So far, while the U.S. Air Force’s F-35As and U.S. Navy’s F-35Cs look to be as durable as expected, but tests on an example of the U.S. Marine Corps’s F-35B have exposed more serious issues.

As part of the F-35 programme, aircrafts undergo exhaustive durability ground testing to validate the structural integrity of the airframe to withstand a variety of maneuvers it will experience throughout its lifetime.

This isn’t the first time NIAR has helped analyze the results of structural and durability tests on F-35 aircraft. In August 2017, the facility received an F-35B model for inspection.

Lockheed Martin has built a total of six ground test aircraft-articles, two of each of the three F-35 variants, to support these experiments and has been actively stress and fatigue testing the airframes since 2009. The company and its subcontractors have used a host of different test stands and other equipment to drop and otherwise simulate typical operations and maneuvers that the aircraft will experience during its expected life cycle.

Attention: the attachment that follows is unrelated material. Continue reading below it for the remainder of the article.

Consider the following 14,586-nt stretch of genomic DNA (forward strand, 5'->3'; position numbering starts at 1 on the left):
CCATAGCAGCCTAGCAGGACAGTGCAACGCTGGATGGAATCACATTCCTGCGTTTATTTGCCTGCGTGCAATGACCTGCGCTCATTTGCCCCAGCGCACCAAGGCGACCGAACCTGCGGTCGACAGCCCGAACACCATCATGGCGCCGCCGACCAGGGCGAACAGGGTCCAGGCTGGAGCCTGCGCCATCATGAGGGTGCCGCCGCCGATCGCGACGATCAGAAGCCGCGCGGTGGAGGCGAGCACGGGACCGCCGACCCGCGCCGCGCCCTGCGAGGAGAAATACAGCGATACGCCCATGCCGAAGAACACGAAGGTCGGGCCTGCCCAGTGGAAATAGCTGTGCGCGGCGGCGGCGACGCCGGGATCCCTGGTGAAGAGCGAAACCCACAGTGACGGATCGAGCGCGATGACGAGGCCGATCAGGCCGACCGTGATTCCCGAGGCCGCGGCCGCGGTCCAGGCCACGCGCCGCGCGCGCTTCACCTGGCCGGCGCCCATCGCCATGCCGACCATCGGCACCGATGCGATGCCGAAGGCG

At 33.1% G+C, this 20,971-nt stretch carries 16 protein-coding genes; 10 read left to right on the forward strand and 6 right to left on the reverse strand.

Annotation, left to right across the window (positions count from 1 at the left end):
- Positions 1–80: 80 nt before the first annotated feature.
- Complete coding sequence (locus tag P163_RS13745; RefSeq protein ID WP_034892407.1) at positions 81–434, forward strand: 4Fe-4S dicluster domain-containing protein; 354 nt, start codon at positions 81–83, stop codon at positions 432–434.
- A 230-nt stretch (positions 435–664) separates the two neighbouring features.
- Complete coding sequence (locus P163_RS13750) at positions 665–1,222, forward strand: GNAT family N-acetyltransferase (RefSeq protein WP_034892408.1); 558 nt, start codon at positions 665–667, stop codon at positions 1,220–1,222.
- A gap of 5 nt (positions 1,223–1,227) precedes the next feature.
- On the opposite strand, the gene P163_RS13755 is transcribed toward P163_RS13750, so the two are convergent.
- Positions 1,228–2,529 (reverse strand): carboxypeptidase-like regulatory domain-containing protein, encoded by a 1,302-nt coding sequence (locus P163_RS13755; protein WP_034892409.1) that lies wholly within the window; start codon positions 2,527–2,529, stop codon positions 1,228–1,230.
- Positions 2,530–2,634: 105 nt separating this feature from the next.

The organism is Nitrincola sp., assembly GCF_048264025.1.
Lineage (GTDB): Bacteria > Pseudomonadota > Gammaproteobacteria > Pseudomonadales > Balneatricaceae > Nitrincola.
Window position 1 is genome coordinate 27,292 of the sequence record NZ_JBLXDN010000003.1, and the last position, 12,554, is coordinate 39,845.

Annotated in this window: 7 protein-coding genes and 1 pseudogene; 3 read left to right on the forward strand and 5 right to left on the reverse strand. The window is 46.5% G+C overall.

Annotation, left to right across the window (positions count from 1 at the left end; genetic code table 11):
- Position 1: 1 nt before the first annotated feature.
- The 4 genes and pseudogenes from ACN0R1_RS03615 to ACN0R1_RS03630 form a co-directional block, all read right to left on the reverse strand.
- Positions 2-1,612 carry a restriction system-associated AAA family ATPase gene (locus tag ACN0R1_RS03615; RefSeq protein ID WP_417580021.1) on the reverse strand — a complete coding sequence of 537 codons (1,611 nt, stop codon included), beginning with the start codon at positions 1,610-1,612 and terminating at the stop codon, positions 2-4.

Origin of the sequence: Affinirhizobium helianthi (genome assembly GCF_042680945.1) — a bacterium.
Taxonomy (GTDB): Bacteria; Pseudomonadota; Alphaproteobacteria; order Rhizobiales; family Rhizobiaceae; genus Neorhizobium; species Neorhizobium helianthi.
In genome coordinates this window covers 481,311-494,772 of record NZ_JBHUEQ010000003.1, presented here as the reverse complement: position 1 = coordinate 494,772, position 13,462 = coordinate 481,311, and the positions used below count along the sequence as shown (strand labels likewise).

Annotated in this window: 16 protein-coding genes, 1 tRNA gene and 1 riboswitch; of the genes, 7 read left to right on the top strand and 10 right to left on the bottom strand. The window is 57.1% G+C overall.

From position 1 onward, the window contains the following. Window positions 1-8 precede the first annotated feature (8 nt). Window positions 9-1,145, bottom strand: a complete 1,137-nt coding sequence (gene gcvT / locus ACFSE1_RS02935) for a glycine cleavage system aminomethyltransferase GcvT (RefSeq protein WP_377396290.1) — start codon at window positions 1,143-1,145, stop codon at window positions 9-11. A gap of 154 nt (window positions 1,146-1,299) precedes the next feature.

The U.S. military’s central Joint Program Office (JPO) for the Joint Strike Fighter has mandated that testing put each type of jet through testing that simulates the equivalent of three full life cycles, or 24,000 flight hours.

This doesn’t mean that each one of the test F-35s will go through that full amount of abuse or that contractors can’t perform normal, expected repairs and preventive maintenance during the experiments. The aim is to simulate typical use, not simply shake the airframes apart. Lockheed Martin has set aside one of each three types specifically for ground fatigue testing. While the other three aircrafts (one of each type) have gotten subjected to different kinds of stress tests, including getting shot at to see how the airframe might hold up in combat.

The F-35A that arrived at NIAR in June 2018 had just finished the third cycle of tests for that variant. The F-35C was slated to finish its final round of testing in December 2017, but it is unclear if that has occurred and when analysis of the results might begin.

“For all variants, this testing led to discoveries requiring repairs and modifications to production designs and retrofits to fielded aircraft,” the Pentagon’s Office of the Director of Operational Test and Evaluation, or DOT&E, reported in its most recent annual review of the programme.

But while the F-35A and C variants look set to meet the stated durability goals, the Marine Corps’ F-35B has had considerably more trouble. The F-35 JPO suspended durability testing on that variant in February 2017 after one of the two test aircraft-articles finished the second simulated life cycle, according to DOT&E.